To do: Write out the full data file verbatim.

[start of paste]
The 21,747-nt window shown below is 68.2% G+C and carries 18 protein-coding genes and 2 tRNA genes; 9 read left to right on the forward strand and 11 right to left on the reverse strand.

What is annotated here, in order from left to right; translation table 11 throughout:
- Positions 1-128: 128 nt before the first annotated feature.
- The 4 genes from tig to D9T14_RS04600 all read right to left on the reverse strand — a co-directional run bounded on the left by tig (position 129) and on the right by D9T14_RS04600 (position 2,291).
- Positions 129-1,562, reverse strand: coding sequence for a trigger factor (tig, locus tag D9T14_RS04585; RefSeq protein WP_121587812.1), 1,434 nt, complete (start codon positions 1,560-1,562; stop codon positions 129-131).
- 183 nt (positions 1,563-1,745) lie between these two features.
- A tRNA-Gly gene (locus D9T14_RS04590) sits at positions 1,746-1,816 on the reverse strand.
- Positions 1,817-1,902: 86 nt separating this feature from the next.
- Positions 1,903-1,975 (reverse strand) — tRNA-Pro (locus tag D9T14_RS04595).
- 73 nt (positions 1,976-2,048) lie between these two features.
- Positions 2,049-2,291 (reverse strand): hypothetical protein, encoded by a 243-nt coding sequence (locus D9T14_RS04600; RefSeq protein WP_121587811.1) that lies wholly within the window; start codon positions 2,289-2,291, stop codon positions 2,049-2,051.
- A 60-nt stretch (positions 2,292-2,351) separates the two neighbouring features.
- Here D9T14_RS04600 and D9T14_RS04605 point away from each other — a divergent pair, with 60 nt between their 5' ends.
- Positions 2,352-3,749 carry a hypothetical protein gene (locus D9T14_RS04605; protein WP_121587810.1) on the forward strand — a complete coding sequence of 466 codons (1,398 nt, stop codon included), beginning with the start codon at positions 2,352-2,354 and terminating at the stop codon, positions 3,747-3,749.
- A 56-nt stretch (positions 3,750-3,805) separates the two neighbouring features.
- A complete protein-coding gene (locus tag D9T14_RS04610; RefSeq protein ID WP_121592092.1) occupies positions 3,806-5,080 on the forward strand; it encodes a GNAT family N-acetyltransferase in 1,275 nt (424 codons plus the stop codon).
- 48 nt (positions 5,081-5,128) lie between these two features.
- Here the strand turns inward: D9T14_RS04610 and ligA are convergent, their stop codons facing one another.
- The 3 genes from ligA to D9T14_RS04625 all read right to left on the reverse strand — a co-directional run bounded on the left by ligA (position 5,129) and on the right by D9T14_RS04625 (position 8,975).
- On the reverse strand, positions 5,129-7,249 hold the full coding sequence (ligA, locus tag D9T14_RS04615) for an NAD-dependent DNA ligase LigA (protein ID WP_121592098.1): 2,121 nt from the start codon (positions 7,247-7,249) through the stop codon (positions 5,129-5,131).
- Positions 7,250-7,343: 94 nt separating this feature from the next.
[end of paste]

The 21,747-nt window shown below is 68.2% G+C and carries 18 protein-coding genes and 2 tRNA genes; 9 read left to right on the forward strand and 11 right to left on the reverse strand.

What is annotated here, in order from left to right; translation table 11 throughout:
- Positions 1-128: 128 nt before the first annotated feature.
- The 4 genes from tig to D9T14_RS04600 all read right to left on the reverse strand — a co-directional run bounded on the left by tig (position 129) and on the right by D9T14_RS04600 (position 2,291).
- Positions 129-1,562, reverse strand: coding sequence for a trigger factor (tig, locus tag D9T14_RS04585; RefSeq protein WP_121587812.1), 1,434 nt, complete (start codon positions 1,560-1,562; stop codon positions 129-131).
- 183 nt (positions 1,563-1,745) lie between these two features.
- A tRNA-Gly gene (locus D9T14_RS04590) sits at positions 1,746-1,816 on the reverse strand.
- Positions 1,817-1,902: 86 nt separating this feature from the next.
- Positions 1,903-1,975 (reverse strand) — tRNA-Pro (locus tag D9T14_RS04595).
- 73 nt (positions 1,976-2,048) lie between these two features.
- Positions 2,049-2,291 (reverse strand): hypothetical protein, encoded by a 243-nt coding sequence (locus D9T14_RS04600; RefSeq protein WP_121587811.1) that lies wholly within the window; start codon positions 2,289-2,291, stop codon positions 2,049-2,051.
- A 60-nt stretch (positions 2,292-2,351) separates the two neighbouring features.
- Here D9T14_RS04600 and D9T14_RS04605 point away from each other — a divergent pair, with 60 nt between their 5' ends.
- Positions 2,352-3,749 carry a hypothetical protein gene (locus D9T14_RS04605; protein WP_121587810.1) on the forward strand — a complete coding sequence of 466 codons (1,398 nt, stop codon included), beginning with the start codon at positions 2,352-2,354 and terminating at the stop codon, positions 3,747-3,749.
- A 56-nt stretch (positions 3,750-3,805) separates the two neighbouring features.
- A complete protein-coding gene (locus tag D9T14_RS04610; RefSeq protein ID WP_121592092.1) occupies positions 3,806-5,080 on the forward strand; it encodes a GNAT family N-acetyltransferase in 1,275 nt (424 codons plus the stop codon).
- 48 nt (positions 5,081-5,128) lie between these two features.
- Here the strand turns inward: D9T14_RS04610 and ligA are convergent, their stop codons facing one another.
- The 3 genes from ligA to D9T14_RS04625 all read right to left on the reverse strand — a co-directional run bounded on the left by ligA (position 5,129) and on the right by D9T14_RS04625 (position 8,975).
- On the reverse strand, positions 5,129-7,249 hold the full coding sequence (ligA, locus tag D9T14_RS04615) for an NAD-dependent DNA ligase LigA (protein ID WP_121592098.1): 2,121 nt from the start codon (positions 7,247-7,249) through the stop codon (positions 5,129-5,131).
- Positions 7,250-7,343: 94 nt separating this feature from the next.